In keeping with the concept of giving an experience instead of a material gift, my husband and I attended our local community theater’s presentation of Shrek the Musical last night.
You might find it odd that a ticket to the show was an early Father’s Day present for my husband. But, well, I’m just going to come out and say it: My husband loves Shrek. He has seen all the Shrek movies numerous times. And just like anyone who is crazy about a movie, he knows most of the lines. And inserts them into a conversation when he feels it’s appropriate.
“That’ll do, donkey.”
As we walked from our car to the theater, my husband asked, “Are you SURE this isn’t just for kids?” Because there were a lot of children in the line. And this particular production was performed by Fauquier Community Theater’s Youth Theater. Shrek himself begins college in the fall, while Fiona and Donkey are still in high school.
Is small-town community theater perfect? No, and that is part of the charm. For example, as one Shrek solo was timed to start, the music failed to play. Shrek waited maybe two seconds and then sang it acapella. The audience vigorously applauded our approval as he belted out the final note.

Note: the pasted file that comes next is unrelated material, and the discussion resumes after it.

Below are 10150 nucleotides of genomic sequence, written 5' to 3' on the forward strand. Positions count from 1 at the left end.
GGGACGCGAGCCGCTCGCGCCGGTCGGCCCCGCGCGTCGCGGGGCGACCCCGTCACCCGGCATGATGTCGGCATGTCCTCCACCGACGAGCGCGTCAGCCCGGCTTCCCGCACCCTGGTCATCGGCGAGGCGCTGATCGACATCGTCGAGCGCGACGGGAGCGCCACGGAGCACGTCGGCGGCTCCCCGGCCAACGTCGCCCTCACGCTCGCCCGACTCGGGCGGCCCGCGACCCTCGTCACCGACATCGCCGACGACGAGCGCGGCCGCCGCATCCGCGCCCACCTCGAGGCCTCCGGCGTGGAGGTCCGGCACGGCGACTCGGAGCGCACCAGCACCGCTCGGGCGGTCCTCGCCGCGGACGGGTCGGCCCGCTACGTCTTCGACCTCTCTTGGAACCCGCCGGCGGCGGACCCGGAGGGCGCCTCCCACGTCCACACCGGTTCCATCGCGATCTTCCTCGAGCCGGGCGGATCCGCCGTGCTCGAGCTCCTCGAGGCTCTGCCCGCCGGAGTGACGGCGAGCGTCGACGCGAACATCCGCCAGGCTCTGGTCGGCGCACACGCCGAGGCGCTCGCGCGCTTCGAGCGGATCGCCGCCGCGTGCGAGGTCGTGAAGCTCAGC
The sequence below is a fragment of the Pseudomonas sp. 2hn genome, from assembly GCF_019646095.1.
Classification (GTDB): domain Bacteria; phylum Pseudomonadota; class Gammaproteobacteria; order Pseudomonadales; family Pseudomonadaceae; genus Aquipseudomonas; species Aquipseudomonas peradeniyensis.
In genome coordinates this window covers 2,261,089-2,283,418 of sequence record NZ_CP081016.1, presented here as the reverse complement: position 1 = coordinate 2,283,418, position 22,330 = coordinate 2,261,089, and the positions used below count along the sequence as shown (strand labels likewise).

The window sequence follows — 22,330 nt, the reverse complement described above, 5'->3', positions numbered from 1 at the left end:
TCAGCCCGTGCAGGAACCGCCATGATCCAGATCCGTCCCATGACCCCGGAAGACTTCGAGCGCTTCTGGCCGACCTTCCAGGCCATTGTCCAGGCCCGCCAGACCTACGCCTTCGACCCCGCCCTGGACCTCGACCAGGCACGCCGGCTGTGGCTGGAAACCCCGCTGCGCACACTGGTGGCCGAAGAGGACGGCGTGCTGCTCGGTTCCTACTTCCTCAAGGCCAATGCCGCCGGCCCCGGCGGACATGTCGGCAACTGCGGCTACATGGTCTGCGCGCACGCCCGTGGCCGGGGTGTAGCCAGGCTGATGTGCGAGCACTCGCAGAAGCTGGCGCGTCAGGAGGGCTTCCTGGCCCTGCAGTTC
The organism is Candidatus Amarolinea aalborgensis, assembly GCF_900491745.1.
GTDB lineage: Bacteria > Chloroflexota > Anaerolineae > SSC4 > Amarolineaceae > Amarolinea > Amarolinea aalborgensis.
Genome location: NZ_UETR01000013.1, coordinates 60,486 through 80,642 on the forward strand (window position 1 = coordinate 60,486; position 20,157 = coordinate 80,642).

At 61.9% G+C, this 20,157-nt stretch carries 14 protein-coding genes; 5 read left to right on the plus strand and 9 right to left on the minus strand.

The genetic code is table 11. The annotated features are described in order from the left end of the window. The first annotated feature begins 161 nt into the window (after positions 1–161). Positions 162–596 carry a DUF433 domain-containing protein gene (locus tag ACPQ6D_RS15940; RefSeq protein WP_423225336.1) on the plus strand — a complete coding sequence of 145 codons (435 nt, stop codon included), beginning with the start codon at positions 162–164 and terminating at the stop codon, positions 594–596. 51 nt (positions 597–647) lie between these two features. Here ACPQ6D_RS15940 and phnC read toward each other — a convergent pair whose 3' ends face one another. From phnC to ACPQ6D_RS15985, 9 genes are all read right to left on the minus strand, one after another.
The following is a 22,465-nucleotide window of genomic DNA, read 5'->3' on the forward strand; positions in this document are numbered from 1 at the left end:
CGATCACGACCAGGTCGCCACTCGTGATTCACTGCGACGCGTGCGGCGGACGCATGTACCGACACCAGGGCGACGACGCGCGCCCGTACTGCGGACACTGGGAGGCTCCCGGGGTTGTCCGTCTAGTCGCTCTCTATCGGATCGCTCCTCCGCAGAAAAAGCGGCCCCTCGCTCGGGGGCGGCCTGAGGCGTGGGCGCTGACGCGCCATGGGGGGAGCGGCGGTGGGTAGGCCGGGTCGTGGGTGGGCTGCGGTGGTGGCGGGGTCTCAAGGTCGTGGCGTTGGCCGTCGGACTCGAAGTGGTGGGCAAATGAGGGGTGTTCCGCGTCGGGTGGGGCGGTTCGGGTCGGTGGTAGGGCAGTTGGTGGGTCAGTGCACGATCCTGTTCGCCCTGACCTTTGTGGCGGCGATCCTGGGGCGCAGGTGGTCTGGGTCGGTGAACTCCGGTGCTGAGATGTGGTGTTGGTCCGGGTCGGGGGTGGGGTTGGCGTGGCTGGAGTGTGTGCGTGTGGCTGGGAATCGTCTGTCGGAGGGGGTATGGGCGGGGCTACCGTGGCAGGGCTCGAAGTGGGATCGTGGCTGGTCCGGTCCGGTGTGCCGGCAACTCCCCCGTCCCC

The girl sitting to my left was around twelve. She appeared mesmerized by the entire production. Sitting on the edge of her seat, face uplifted toward the stage, eyes wide, a huge smile plastered across her face—her obvious joy filled my soul.
Today I watched a couple of clips from the 2009 Broadway version of Shrek the Musical. It seemed a little fake to me. Yes, I know it’s the story of a green ogre, a talking donkey who falls in love with a dragon, and (!SPOILER ALERT!) a princess who turns into an ogre at night. So of course it’s not real.
But the pour-out-your-heart enthusiasm of those young actors last night let me shelve my rational beliefs for a couple of hours. I’m hoping that I looked just as bedazzled as the young girl next to me.
And after all, who wouldn’t enjoy having a talking donkey for a best friend?